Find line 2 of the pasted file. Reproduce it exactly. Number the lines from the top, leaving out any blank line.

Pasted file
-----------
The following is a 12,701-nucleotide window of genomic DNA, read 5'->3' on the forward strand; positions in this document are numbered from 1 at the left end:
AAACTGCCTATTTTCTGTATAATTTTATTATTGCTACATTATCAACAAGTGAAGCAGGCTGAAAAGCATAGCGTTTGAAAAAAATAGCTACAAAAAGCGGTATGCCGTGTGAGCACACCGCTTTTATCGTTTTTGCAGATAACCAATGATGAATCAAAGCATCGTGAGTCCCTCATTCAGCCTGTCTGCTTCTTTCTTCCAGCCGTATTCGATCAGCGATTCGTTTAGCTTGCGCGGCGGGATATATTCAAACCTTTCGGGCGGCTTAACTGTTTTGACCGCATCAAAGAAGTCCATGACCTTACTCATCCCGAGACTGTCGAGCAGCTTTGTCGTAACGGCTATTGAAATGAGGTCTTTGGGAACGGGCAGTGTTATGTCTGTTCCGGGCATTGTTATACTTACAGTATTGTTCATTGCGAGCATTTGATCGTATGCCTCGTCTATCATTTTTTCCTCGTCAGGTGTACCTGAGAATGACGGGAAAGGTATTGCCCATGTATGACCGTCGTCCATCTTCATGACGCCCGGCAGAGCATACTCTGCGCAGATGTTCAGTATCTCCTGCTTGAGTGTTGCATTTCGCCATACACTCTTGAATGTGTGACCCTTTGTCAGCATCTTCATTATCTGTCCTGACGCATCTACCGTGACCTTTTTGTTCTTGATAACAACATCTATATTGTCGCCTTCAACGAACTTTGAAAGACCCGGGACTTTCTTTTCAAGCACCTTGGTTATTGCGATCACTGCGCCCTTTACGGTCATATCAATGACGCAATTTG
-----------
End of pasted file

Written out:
AAACTGCCTATTTTCTGTATAATTTTATTATTGCTACATTATCAACAAGTGAAGCAGGCTGAAAAGCATAGCGTTTGAAAAAAATAGCTACAAAAAGCGGTATGCCGTGTGAGCACACCGCTTTTATCGTTTTTGCAGATAACCAATGATGAATCAAAGCATCGTGAGTCCCTCATTCAGCCTGTCTGCTTCTTTCTTCCAGCCGTATTCGATCAGCGATTCGTTTAGCTTGCGCGGCGGGATATATTCAAACCTTTCGGGCGGCTTAACTGTTTTGACCGCATCAAAGAAGTCCATGACCTTACTCATCCCGAGACTGTCGAGCAGCTTTGTCGTAACGGCTATTGAAATGAGGTCTTTGGGAACGGGCAGTGTTATGTCTGTTCCGGGCATTGTTATACTTACAGTATTGTTCATTGCGAGCATTTGATCGTATGCCTCGTCTATCATTTTTTCCTCGTCAGGTGTACCTGAGAATGACGGGAAAGGTATTGCCCATGTATGACCGTCGTCCATCTTCATGACGCCCGGCAGAGCATACTCTGCGCAGATGTTCAGTATCTCCTGCTTGAGTGTTGCATTTCGCCATACACTCTTGAATGTGTGACCCTTTGTCAGCATCTTCATTATCTGTCCTGACGCATCTACCGTGACCTTTTTGTTCTTGATAACAACATCTATATTGTCGCCTTCAACGAACTTTGAAAGACCCGGGACTTTCTTTTCAAGCACCTTGGTTATTGCGATCACTGCGCCCTTTACGGTCATATCAATGACGCAATTTG